It’s a given here in the desert southwest that tamarisk, a tough little red-barked tree that grows along our river banks, is evil. A European immigrant that arrived more than a century ago, it now dominates the banks of our desert streams and rivers, choking out native cottonwoods and sucking up precious water. At least that’s the conventional wisdom.
(tamarisk along the Colorado River in Grand Junction, image courtesy Colorado State University)
Here in Albuquerque, we’re spending big bucks to clear it out of our bosque, the woods along the river, based on that conventional wisdom. I’ve been pretty enthusiastic about the results – beautiful open woods, with the cottonwood returned to its regal riverside dominance. But I keep hearing inklings from the science community that we know less about the tamarisk and its role here than we think.
The latest inkling comes from the March-April issue of Southwest Hydrology, a publication out of the University of Arizona.
The article is based on a conference last fall in Grand Junction – the 2005 Tamarisk Symposium – that brought together researchers grappling with the tamarisk issue.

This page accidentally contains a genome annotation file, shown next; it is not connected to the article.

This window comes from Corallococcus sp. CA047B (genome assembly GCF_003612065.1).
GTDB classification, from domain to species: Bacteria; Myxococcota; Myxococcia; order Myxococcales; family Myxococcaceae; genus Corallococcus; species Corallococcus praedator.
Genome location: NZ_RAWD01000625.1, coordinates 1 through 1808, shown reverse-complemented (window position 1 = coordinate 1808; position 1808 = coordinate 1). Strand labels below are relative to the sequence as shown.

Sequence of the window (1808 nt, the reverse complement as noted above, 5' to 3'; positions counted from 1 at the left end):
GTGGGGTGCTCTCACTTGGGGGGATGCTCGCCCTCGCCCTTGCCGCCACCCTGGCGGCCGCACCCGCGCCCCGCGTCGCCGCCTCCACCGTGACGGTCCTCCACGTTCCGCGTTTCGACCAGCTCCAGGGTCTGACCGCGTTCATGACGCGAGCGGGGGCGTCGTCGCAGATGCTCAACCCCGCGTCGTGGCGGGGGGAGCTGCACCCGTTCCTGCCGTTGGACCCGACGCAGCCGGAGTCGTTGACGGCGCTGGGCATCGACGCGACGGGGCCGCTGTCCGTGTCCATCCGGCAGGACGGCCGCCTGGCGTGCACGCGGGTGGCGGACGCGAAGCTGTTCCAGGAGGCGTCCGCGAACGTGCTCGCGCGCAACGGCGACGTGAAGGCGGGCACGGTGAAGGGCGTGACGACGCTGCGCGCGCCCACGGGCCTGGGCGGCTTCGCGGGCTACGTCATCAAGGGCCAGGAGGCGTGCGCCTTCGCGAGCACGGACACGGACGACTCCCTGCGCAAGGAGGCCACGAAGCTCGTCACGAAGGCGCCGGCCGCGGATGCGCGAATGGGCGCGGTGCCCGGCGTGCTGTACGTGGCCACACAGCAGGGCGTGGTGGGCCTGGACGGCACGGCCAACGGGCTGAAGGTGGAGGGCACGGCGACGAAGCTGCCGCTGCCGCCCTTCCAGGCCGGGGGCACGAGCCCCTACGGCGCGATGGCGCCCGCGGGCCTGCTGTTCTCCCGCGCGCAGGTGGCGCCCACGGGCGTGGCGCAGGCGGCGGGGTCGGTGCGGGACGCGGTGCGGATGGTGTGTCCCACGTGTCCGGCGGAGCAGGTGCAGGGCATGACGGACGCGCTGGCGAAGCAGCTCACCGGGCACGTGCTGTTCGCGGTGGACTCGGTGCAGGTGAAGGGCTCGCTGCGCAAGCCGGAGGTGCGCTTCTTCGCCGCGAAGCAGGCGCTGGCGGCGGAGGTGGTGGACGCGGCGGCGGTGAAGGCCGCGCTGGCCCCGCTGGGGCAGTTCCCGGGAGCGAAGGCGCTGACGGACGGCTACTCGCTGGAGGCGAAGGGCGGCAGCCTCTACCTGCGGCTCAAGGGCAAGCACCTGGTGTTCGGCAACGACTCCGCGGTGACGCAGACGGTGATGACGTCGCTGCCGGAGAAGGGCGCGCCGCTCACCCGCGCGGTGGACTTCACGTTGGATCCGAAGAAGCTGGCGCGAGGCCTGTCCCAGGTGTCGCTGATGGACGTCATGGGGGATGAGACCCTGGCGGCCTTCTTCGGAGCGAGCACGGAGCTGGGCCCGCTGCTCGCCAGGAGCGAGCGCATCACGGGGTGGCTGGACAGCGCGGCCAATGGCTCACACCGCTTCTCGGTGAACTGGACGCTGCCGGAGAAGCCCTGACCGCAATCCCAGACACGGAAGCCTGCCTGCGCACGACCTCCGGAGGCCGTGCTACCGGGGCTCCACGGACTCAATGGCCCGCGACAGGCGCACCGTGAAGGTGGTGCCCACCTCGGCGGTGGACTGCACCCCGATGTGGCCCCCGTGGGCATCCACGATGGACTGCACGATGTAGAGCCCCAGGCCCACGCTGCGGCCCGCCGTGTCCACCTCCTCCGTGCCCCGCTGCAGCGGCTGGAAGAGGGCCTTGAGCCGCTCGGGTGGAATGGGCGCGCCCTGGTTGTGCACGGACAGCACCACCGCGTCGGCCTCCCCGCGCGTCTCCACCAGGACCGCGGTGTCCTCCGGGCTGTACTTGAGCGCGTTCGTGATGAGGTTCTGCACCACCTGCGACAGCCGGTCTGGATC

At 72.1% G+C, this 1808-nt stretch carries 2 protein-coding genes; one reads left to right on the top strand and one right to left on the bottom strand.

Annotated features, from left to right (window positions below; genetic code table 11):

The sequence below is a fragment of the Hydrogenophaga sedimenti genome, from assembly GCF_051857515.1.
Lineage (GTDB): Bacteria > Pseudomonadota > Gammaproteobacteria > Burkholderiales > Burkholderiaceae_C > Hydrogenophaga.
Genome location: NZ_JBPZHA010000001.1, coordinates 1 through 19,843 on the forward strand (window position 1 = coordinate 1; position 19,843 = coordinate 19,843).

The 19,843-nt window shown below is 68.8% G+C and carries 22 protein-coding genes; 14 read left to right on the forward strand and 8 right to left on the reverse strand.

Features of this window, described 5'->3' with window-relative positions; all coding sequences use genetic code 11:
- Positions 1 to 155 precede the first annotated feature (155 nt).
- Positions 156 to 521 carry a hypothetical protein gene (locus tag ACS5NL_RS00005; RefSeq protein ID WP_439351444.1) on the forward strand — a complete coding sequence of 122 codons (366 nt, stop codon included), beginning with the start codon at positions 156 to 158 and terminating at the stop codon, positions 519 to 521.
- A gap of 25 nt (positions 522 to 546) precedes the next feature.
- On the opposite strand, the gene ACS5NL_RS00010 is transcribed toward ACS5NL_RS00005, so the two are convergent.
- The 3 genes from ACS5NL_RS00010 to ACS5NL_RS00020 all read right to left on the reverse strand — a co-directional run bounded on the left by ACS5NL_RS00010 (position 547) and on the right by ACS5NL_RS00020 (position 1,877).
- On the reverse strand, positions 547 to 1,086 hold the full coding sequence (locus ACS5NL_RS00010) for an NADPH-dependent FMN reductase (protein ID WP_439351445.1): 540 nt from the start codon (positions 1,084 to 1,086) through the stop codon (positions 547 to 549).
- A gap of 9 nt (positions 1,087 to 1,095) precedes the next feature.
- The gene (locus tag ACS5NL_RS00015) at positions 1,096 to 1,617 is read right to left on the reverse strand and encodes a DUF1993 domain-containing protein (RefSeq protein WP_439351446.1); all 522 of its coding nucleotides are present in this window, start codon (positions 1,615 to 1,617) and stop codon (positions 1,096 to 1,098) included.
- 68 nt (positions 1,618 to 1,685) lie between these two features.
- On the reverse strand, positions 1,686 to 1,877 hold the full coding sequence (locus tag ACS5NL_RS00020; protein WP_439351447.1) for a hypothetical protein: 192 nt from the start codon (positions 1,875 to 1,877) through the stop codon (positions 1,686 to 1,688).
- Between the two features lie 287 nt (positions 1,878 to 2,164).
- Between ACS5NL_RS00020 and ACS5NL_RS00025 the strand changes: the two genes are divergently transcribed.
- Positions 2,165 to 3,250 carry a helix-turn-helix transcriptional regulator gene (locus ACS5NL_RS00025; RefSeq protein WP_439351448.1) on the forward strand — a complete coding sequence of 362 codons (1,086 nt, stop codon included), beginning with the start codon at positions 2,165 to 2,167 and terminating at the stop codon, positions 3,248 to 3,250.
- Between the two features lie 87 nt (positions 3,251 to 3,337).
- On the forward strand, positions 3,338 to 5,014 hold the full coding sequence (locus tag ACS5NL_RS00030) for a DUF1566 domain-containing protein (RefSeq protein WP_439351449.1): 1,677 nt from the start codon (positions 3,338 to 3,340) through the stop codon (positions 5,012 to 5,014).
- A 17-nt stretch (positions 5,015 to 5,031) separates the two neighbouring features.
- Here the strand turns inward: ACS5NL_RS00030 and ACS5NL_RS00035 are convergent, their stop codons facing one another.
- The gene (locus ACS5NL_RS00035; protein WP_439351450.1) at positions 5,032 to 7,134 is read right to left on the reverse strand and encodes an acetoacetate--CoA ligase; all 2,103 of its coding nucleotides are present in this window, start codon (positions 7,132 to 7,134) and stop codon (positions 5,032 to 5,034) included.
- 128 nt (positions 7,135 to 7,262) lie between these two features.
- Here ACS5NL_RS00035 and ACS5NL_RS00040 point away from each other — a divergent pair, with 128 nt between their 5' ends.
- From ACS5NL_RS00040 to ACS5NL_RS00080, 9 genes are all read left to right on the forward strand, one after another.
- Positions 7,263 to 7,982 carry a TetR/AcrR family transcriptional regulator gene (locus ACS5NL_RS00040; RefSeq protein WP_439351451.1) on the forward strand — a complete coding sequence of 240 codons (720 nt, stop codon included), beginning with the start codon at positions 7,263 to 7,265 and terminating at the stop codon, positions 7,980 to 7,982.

The conventional wisdom, as outlined by USGS plant ecologist Pat Shafroth, is that tamarisk pushes out native vegetation, sucks up more water than the natives, carries fire more easily and is better adapted to the results of fire. The conventional wisdom also suggests that if you simply root it out, natives will sweep in to replace it.
But there’s another side to this story – the suggestion that tamarisk’s spread is simply a response to the way we’ve changed the river systems with dams and other flow regulation. In other words, there is no natural riparian system left, and the salinity, increased fire etc. that we’ve been blaming on the tamarisk is actually a result of the changed hydrology.
It seems clear that the real story is some mix of the two views, with tamarisk not a benign player, but not the cause of all the evils for which it’s blamed. The trick is to sort things out a bit better so we don’t have unrealistic expectations about the benefits to be hand by the eradication efforts now underway.